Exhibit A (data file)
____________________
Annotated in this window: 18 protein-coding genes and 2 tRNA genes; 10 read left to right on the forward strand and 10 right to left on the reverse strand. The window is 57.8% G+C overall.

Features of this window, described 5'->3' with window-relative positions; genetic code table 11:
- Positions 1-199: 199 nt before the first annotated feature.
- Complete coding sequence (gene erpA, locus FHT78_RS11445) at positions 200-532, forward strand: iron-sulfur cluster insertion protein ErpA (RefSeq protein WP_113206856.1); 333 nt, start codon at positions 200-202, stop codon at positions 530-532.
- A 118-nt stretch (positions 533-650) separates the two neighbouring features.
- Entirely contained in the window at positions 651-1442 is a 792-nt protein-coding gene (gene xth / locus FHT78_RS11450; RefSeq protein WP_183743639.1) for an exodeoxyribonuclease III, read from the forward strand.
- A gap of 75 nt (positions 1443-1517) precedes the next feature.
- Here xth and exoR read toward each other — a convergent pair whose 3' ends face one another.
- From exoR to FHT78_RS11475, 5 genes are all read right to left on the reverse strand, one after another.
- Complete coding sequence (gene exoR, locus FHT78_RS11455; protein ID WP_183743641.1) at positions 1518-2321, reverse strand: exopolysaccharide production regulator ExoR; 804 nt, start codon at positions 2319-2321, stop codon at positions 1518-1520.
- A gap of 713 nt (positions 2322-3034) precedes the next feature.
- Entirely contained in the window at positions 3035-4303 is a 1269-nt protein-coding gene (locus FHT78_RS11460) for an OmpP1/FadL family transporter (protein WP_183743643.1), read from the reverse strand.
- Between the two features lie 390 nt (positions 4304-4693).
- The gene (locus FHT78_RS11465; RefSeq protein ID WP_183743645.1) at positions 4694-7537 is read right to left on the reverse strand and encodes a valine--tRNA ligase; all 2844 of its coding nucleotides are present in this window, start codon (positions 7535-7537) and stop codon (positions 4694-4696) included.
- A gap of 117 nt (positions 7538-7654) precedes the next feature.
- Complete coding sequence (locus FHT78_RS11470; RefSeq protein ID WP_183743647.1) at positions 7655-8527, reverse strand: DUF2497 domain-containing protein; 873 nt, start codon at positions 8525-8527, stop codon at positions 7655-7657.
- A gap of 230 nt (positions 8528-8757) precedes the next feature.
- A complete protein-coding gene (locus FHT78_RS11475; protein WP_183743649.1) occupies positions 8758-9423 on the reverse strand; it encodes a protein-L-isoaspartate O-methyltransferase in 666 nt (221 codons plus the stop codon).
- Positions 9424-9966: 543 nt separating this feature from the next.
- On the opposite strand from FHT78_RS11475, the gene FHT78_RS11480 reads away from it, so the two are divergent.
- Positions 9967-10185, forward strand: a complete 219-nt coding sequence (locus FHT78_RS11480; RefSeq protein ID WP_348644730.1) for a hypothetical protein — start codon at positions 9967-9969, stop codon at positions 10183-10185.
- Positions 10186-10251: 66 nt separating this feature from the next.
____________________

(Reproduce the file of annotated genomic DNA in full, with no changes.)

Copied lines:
Annotated in this window: 18 protein-coding genes and 2 tRNA genes; 10 read left to right on the forward strand and 10 right to left on the reverse strand. The window is 57.8% G+C overall.

Features of this window, described 5'->3' with window-relative positions; genetic code table 11:
- Positions 1-199: 199 nt before the first annotated feature.
- Complete coding sequence (gene erpA, locus FHT78_RS11445) at positions 200-532, forward strand: iron-sulfur cluster insertion protein ErpA (RefSeq protein WP_113206856.1); 333 nt, start codon at positions 200-202, stop codon at positions 530-532.
- A 118-nt stretch (positions 533-650) separates the two neighbouring features.
- Entirely contained in the window at positions 651-1442 is a 792-nt protein-coding gene (gene xth / locus FHT78_RS11450; RefSeq protein WP_183743639.1) for an exodeoxyribonuclease III, read from the forward strand.
- A gap of 75 nt (positions 1443-1517) precedes the next feature.
- Here xth and exoR read toward each other — a convergent pair whose 3' ends face one another.
- From exoR to FHT78_RS11475, 5 genes are all read right to left on the reverse strand, one after another.
- Complete coding sequence (gene exoR, locus FHT78_RS11455; protein ID WP_183743641.1) at positions 1518-2321, reverse strand: exopolysaccharide production regulator ExoR; 804 nt, start codon at positions 2319-2321, stop codon at positions 1518-1520.
- A gap of 713 nt (positions 2322-3034) precedes the next feature.
- Entirely contained in the window at positions 3035-4303 is a 1269-nt protein-coding gene (locus FHT78_RS11460) for an OmpP1/FadL family transporter (protein WP_183743643.1), read from the reverse strand.
- Between the two features lie 390 nt (positions 4304-4693).
- The gene (locus FHT78_RS11465; RefSeq protein ID WP_183743645.1) at positions 4694-7537 is read right to left on the reverse strand and encodes a valine--tRNA ligase; all 2844 of its coding nucleotides are present in this window, start codon (positions 7535-7537) and stop codon (positions 4694-4696) included.
- A gap of 117 nt (positions 7538-7654) precedes the next feature.
- Complete coding sequence (locus FHT78_RS11470; RefSeq protein ID WP_183743647.1) at positions 7655-8527, reverse strand: DUF2497 domain-containing protein; 873 nt, start codon at positions 8525-8527, stop codon at positions 7655-7657.
- A gap of 230 nt (positions 8528-8757) precedes the next feature.
- A complete protein-coding gene (locus FHT78_RS11475; protein WP_183743649.1) occupies positions 8758-9423 on the reverse strand; it encodes a protein-L-isoaspartate O-methyltransferase in 666 nt (221 codons plus the stop codon).
- Positions 9424-9966: 543 nt separating this feature from the next.
- On the opposite strand from FHT78_RS11475, the gene FHT78_RS11480 reads away from it, so the two are divergent.
- Positions 9967-10185, forward strand: a complete 219-nt coding sequence (locus FHT78_RS11480; RefSeq protein ID WP_348644730.1) for a hypothetical protein — start codon at positions 9967-9969, stop codon at positions 10183-10185.
- Positions 10186-10251: 66 nt separating this feature from the next.